Trade and transparency top agenda in ‘Beef Plan’-MII discussions

A “frank discussion” on pricing systems, the beef grid and transparency took place last week in the first meeting between representatives of the Beef Plan Movement and Meat Industry Ireland (MII), according to the farming organisation.

Last Thursday, April 4, Eamon Corley, Hugh Doyle and Dermot O’Brien of Beef Plan met Joe Ryan, Philip Carrol and Cormac Healy of MII in a meeting that lasted just over two hours.

‘Crossroads’

Highlighting that beef farmers are now “at a crossroads”, deciding to reduce numbers or get out, Corley and O’Brien were told by MII that it would be a rash decision for beef farmers to exit beef production.

In a statement on the meeting, Beef Plan said that its representatives suggested that a new pricing system should be introduced where the producer, processor and retailer should all come together and – as part of the new pricing system – the primary producer’s cost of production should be factored in.

Apparently unenthusiastic to the suggestion, MII highlighted that the consumer is also part of the equation, as is food service and manufacturing.

Questioned as to why 55% of all beef exports still go to UK markets in spite of Brexit, MII told the farming group that the UK is a high-value market.

The industry representatives explained that they do not wish to lose market share as it appears more likely that UK retailers will continue to stock Irish beef in the same quantities post Brexit – if Irish supply wasn’t pared back pre-Brexit.

This prompted the question as to why Irish producers are not getting cost of production prices that are “considerably lower than the British price”.

Also asked if they see live Irish cattle going to the UK processors should World Trade Organisation (WTO) tariffs be applied, the MII representatives said they would not be in favour of this as they believe in adding value for the country and keeping Irish jobs at home.

On the subject of producer groups, it was agreed that clarification of the role of MII would be explored at a future date, according to Beef Plan.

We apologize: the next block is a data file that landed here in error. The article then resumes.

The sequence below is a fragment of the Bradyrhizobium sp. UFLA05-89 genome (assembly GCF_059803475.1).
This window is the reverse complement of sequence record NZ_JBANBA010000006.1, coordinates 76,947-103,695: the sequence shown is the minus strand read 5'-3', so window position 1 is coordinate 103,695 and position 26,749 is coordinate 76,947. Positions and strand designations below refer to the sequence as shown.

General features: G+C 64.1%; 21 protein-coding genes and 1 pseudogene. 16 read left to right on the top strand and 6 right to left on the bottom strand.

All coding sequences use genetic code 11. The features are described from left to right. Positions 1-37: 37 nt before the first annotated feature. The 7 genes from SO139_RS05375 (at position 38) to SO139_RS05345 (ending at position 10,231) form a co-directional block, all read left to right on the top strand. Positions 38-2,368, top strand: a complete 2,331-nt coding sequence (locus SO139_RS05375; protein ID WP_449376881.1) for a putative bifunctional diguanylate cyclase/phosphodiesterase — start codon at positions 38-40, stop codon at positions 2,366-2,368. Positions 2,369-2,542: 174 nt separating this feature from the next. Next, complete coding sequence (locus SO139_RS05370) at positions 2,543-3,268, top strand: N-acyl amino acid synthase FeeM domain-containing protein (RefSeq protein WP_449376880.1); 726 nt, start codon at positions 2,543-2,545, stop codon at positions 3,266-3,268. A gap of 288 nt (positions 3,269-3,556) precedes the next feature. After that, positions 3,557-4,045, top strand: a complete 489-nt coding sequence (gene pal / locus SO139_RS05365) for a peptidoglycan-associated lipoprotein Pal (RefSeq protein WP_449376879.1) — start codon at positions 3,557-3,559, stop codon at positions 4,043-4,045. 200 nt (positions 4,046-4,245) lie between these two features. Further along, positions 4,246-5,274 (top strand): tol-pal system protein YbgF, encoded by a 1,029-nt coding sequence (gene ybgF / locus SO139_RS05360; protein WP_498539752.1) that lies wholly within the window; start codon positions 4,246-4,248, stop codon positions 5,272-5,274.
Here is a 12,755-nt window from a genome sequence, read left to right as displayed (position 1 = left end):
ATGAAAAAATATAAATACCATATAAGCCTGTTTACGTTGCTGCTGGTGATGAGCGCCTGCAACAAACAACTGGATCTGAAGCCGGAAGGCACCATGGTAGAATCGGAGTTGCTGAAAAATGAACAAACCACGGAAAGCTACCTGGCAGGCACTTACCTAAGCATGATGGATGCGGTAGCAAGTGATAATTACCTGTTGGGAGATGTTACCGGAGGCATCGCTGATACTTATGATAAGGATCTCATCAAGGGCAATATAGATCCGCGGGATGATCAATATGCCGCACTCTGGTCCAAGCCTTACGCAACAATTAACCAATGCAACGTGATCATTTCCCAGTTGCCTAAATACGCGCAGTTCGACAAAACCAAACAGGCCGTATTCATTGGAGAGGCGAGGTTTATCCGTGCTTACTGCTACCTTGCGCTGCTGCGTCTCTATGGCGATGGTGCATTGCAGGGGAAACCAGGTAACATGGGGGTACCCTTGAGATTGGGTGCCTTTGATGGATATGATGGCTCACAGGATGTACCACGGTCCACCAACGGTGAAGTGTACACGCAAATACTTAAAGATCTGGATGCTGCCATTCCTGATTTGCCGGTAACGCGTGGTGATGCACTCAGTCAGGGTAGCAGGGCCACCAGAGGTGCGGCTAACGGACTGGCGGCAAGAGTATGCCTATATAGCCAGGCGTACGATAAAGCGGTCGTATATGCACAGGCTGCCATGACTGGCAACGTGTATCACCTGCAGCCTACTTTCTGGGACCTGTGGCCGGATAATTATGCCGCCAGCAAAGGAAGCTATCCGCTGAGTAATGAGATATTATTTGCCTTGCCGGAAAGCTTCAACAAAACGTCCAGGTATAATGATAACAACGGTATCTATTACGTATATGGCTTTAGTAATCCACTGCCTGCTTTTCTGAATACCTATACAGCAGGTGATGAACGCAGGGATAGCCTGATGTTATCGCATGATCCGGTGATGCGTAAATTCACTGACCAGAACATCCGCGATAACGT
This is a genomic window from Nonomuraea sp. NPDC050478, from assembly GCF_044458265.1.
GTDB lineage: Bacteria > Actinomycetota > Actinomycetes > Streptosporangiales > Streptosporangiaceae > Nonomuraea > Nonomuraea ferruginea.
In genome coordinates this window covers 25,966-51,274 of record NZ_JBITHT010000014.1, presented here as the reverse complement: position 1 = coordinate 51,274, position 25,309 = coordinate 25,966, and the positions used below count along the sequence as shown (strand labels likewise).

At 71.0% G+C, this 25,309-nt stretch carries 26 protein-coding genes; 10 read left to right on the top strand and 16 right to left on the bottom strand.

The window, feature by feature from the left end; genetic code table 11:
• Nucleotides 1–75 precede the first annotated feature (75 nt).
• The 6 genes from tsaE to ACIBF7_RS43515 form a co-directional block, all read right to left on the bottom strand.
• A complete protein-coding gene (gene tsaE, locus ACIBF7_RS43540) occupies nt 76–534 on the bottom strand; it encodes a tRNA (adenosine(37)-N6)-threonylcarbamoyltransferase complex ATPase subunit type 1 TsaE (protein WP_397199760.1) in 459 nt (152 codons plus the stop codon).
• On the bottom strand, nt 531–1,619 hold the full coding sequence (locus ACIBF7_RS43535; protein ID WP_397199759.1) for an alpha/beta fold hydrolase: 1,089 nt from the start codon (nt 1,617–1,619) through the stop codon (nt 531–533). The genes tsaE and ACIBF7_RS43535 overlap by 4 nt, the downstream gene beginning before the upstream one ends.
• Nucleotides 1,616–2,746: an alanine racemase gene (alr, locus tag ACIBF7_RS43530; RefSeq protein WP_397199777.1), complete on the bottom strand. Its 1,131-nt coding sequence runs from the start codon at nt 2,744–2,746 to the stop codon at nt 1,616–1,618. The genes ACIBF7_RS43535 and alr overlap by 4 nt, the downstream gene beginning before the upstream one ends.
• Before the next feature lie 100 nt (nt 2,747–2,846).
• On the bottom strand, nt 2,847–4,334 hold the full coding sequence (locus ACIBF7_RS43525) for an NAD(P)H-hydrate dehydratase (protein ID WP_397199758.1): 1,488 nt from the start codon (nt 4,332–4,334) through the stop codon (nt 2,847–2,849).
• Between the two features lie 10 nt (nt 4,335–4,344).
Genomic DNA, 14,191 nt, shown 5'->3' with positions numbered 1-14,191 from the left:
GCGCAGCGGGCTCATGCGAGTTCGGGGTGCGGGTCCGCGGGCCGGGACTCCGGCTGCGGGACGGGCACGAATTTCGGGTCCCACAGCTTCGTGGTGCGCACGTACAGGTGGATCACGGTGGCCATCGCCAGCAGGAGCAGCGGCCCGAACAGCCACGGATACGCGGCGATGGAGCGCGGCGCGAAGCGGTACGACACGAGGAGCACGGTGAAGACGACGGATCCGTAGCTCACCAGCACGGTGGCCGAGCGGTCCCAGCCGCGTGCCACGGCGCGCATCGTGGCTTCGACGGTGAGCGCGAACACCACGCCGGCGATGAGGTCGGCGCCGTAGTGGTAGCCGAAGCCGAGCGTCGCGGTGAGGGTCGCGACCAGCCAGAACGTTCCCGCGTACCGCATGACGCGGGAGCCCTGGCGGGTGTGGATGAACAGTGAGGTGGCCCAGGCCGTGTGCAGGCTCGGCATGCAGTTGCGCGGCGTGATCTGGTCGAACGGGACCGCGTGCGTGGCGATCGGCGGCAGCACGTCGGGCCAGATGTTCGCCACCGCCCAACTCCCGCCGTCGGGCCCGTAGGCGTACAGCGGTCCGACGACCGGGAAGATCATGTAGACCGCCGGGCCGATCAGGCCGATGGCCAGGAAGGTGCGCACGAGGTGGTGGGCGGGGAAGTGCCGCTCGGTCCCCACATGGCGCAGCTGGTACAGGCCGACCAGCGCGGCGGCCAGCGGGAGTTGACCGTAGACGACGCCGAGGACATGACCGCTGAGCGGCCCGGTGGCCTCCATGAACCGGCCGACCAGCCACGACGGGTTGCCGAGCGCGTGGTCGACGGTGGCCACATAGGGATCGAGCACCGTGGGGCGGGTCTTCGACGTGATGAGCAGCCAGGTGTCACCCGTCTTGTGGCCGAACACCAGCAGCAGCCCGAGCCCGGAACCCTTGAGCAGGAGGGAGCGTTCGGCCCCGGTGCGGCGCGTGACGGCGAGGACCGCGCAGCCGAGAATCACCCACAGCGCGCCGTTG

Transparency

The issues surrounding farmer confidence of what took place on the factory floor, such as grading, trimming and weighting, was discussed, with MII defending its record as very good with “one of the best systems in place worldwide”.

Beef Plan stated its intention to have a farmer representative on the factory floor; something MII said it would be against this as it is “already over-regulated”.

Regarding transparency on weekly prices paid to factories for beef, MII said it would not be releasing such figures as they could be used against them to undermine some of their contracts, according to Beef Plan.

The MII representatives said they would not object to a review of the grid, noting that this would be a matter for the stakeholders and would have to be science based.

MII said they could not engage on the subject of prices contracts or the current base price as this was outside of their remit, adding that such matters that would have to be taken up with individual factories.

Concluding the group’s account of the meeting, a spokesperson for the farming organisation said:

“Beef Plan is of the view that, for our beef industry to continue to be successful, a more inclusive relationship be put in place with all stakeholders including MII.

“When Beef Plan reaches its target of 40,000 members, this inclusive relationship should become a reality.”